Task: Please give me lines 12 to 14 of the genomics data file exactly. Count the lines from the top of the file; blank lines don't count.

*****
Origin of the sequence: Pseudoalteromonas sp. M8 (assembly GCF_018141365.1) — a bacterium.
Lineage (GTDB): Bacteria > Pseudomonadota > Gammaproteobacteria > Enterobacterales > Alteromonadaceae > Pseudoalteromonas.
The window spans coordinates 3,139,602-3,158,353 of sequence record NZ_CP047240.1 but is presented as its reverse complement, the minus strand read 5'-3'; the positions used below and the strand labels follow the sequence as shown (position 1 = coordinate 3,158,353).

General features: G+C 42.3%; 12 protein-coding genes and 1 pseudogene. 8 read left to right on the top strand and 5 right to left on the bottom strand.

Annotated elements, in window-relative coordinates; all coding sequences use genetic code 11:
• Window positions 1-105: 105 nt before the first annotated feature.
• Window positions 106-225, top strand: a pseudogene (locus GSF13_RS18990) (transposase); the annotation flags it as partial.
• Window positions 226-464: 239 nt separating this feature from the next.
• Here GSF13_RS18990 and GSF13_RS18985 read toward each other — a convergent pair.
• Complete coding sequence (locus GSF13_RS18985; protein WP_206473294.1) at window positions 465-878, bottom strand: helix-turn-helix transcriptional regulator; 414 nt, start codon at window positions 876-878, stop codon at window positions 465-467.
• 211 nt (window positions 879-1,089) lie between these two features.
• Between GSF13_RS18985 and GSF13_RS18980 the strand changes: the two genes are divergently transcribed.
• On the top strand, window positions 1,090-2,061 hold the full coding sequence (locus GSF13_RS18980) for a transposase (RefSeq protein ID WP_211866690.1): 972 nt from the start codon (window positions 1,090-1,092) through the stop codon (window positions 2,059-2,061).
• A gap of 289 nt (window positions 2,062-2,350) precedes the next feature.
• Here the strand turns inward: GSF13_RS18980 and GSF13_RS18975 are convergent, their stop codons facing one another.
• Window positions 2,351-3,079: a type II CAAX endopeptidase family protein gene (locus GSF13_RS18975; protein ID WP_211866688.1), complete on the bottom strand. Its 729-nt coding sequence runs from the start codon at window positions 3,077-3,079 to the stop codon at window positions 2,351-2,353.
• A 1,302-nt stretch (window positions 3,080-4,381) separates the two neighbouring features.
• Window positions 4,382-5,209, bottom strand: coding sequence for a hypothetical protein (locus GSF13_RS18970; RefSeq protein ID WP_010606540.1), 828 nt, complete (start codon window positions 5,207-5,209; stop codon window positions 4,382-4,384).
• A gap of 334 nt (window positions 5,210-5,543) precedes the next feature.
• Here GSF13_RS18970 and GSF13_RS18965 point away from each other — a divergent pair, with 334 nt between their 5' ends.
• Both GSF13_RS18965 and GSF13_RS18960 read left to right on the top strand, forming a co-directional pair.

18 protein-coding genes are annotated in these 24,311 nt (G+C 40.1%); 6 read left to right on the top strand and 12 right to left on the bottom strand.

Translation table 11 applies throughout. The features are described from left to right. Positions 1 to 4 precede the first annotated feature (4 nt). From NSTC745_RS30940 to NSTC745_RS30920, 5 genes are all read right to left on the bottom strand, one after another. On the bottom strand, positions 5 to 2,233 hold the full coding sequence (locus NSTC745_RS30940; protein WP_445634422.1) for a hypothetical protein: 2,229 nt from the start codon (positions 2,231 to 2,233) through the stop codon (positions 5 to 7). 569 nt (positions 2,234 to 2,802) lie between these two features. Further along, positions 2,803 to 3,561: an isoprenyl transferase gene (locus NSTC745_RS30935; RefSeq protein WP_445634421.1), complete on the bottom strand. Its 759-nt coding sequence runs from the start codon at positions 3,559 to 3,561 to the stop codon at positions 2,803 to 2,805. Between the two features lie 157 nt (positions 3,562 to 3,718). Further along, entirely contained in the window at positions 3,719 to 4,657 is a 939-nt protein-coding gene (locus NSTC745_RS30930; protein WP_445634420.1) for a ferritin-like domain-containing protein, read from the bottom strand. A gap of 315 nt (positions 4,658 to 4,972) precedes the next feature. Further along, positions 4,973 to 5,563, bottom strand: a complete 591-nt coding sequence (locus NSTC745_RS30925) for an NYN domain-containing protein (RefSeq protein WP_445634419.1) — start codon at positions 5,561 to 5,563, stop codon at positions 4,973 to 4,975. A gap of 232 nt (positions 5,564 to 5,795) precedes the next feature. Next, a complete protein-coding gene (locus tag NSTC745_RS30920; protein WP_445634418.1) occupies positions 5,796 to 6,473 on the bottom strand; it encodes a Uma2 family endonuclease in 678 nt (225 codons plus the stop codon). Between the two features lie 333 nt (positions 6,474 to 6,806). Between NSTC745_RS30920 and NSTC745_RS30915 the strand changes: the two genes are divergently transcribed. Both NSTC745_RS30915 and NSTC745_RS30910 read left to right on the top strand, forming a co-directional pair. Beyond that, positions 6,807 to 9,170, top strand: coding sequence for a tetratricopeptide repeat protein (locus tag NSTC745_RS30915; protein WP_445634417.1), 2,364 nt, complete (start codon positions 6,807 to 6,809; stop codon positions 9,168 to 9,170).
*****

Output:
• Between GSF13_RS18985 and GSF13_RS18980 the strand changes: the two genes are divergently transcribed.
• On the top strand, window positions 1,090-2,061 hold the full coding sequence (locus GSF13_RS18980) for a transposase (RefSeq protein ID WP_211866690.1): 972 nt from the start codon (window positions 1,090-1,092) through the stop codon (window positions 2,059-2,061).
• A gap of 289 nt (window positions 2,062-2,350) precedes the next feature.